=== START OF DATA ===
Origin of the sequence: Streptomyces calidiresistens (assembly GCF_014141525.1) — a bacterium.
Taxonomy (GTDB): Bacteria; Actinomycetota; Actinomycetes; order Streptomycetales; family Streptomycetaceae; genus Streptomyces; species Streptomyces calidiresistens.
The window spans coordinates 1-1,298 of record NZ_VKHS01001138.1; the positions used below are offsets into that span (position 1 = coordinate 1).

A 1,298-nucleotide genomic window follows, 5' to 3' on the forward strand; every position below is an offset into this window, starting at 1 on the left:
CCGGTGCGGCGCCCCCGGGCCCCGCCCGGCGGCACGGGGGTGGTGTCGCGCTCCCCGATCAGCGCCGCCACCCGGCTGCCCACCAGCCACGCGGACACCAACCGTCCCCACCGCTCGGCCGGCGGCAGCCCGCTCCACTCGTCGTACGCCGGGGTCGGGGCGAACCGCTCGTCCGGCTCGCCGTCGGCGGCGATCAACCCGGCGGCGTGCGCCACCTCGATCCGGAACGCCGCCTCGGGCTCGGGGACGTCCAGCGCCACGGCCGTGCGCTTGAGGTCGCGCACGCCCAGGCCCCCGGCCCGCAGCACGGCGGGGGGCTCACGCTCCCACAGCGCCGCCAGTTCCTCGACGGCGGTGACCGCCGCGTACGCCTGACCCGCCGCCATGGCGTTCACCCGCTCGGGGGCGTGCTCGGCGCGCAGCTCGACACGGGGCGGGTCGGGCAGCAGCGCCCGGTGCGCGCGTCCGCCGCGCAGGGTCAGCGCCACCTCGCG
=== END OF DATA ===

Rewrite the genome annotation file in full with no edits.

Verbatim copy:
Origin of the sequence: Streptomyces calidiresistens (assembly GCF_014141525.1) — a bacterium.
Taxonomy (GTDB): Bacteria; Actinomycetota; Actinomycetes; order Streptomycetales; family Streptomycetaceae; genus Streptomyces; species Streptomyces calidiresistens.
The window spans coordinates 1-1,298 of record NZ_VKHS01001138.1; the positions used below are offsets into that span (position 1 = coordinate 1).

A 1,298-nucleotide genomic window follows, 5' to 3' on the forward strand; every position below is an offset into this window, starting at 1 on the left:
CCGGTGCGGCGCCCCCGGGCCCCGCCCGGCGGCACGGGGGTGGTGTCGCGCTCCCCGATCAGCGCCGCCACCCGGCTGCCCACCAGCCACGCGGACACCAACCGTCCCCACCGCTCGGCCGGCGGCAGCCCGCTCCACTCGTCGTACGCCGGGGTCGGGGCGAACCGCTCGTCCGGCTCGCCGTCGGCGGCGATCAACCCGGCGGCGTGCGCCACCTCGATCCGGAACGCCGCCTCGGGCTCGGGGACGTCCAGCGCCACGGCCGTGCGCTTGAGGTCGCGCACGCCCAGGCCCCCGGCCCGCAGCACGGCGGGGGGCTCACGCTCCCACAGCGCCGCCAGTTCCTCGACGGCGGTGACCGCCGCGTACGCCTGACCCGCCGCCATGGCGTTCACCCGCTCGGGGGCGTGCTCGGCGCGCAGCTCGACACGGGGCGGGTCGGGCAGCAGCGCCCGGTGCGCGCGTCCGCCGCGCAGGGTCAGCGCCACCTCGCG